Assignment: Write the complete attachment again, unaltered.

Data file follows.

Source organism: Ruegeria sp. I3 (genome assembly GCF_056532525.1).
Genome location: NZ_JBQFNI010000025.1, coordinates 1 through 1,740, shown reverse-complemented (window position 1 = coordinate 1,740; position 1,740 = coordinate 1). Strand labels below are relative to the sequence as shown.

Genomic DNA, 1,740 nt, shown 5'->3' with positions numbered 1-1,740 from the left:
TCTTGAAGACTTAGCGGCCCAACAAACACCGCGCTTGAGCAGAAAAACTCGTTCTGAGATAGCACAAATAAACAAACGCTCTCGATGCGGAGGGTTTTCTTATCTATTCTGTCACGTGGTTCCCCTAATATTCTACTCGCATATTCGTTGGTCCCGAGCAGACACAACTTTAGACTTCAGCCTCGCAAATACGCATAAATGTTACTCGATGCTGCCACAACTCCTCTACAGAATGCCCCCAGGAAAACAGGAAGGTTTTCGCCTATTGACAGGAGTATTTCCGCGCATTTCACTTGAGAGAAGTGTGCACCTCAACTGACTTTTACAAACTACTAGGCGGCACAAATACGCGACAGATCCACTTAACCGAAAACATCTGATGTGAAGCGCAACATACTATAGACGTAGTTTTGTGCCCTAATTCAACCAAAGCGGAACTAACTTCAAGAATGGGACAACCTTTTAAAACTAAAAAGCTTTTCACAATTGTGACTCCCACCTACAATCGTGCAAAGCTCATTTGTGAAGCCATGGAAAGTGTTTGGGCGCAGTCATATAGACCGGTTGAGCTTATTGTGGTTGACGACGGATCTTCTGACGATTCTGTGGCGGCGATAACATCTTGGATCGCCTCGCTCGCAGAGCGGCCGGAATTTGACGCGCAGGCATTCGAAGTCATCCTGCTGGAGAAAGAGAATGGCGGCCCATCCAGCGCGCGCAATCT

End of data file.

Source organism: Ruegeria sp. I3 (genome assembly GCF_056532525.1).
Genome location: NZ_JBQFNI010000025.1, coordinates 1 through 1,740, shown reverse-complemented (window position 1 = coordinate 1,740; position 1,740 = coordinate 1). Strand labels below are relative to the sequence as shown.

Genomic DNA, 1,740 nt, shown 5'->3' with positions numbered 1-1,740 from the left:
TCTTGAAGACTTAGCGGCCCAACAAACACCGCGCTTGAGCAGAAAAACTCGTTCTGAGATAGCACAAATAAACAAACGCTCTCGATGCGGAGGGTTTTCTTATCTATTCTGTCACGTGGTTCCCCTAATATTCTACTCGCATATTCGTTGGTCCCGAGCAGACACAACTTTAGACTTCAGCCTCGCAAATACGCATAAATGTTACTCGATGCTGCCACAACTCCTCTACAGAATGCCCCCAGGAAAACAGGAAGGTTTTCGCCTATTGACAGGAGTATTTCCGCGCATTTCACTTGAGAGAAGTGTGCACCTCAACTGACTTTTACAAACTACTAGGCGGCACAAATACGCGACAGATCCACTTAACCGAAAACATCTGATGTGAAGCGCAACATACTATAGACGTAGTTTTGTGCCCTAATTCAACCAAAGCGGAACTAACTTCAAGAATGGGACAACCTTTTAAAACTAAAAAGCTTTTCACAATTGTGACTCCCACCTACAATCGTGCAAAGCTCATTTGTGAAGCCATGGAAAGTGTTTGGGCGCAGTCATATAGACCGGTTGAGCTTATTGTGGTTGACGACGGATCTTCTGACGATTCTGTGGCGGCGATAACATCTTGGATCGCCTCGCTCGCAGAGCGGCCGGAATTTGACGCGCAGGCATTCGAAGTCATCCTGCTGGAGAAAGAGAATGGCGGCCCATCCAGCGCGCGCAATCT